A probe by the consumer watchdog into high petrol prices in Cairns is long overdue, Queensland’s peak motoring body says.
The Australian Competition and Consumer Commission (ACCC) on Tuesday revealed the far north Queensland city would become the fourth location for a petrol price investigation.
The average unleaded petrol price was 146.4 cents per litre (cpl) in 2014-15, which was 12.3 cpl higher than prices in major cities including Sydney and Brisbane.
“Understanding why petrol prices in Cairns are so high will help us identify the steps that could be taken to increase transparency and promote competition in the Cairns’ fuel market,” ACCC chairman Rod Sims said.
“It should also provide some explanation of why petrol prices are high in other regional locations around Queensland.”
RACQ spokesman Michael Roth said the study would be welcomed by Cairns motorists who have been ripped off for years.
“We’re hopeful this study will make a real difference to ULP prices in the area,” he said.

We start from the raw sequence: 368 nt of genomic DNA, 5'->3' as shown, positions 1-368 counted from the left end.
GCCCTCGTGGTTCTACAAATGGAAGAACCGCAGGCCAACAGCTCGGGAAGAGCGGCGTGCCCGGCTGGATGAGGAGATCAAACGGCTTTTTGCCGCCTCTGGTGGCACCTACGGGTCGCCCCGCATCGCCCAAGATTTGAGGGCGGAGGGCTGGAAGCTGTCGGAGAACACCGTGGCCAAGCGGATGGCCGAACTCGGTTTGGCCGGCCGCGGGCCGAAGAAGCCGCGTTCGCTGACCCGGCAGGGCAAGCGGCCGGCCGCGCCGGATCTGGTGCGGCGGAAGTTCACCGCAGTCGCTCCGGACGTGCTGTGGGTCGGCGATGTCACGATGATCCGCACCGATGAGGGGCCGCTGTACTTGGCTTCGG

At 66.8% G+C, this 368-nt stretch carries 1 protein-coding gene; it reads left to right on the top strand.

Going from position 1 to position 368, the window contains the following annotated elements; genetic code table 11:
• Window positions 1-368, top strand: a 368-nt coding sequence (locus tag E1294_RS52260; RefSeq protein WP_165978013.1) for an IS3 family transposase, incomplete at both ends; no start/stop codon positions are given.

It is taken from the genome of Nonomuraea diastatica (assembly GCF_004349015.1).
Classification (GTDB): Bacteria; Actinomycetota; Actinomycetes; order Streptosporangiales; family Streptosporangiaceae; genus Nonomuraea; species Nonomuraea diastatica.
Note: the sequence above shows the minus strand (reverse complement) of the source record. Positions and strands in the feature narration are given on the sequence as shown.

“When a market study was carried out in Darwin prices dropped, and they remain significantly lower now than they were prior to that study.”
State Main Roads Minister Mark Bailey said the ACCC had the tools and expertise to bring “real scrutiny” to the Queensland market.
“As we have seen in recent weeks, Cairns, in particular, regularly experiences more expensive petrol prices than its neighbours which is unfair for local motorists,” Mr Bailey said.
“We need to be satisfied that market prices are fair and reasonable wherever you live in Queensland, and this ACCC investigation is a positive step forward.”
The federal government tasked the ACCC with monitoring petrol prices, costs and profits in December 2014 and it has so far looked at the markets in Darwin, Armidale and Launceston.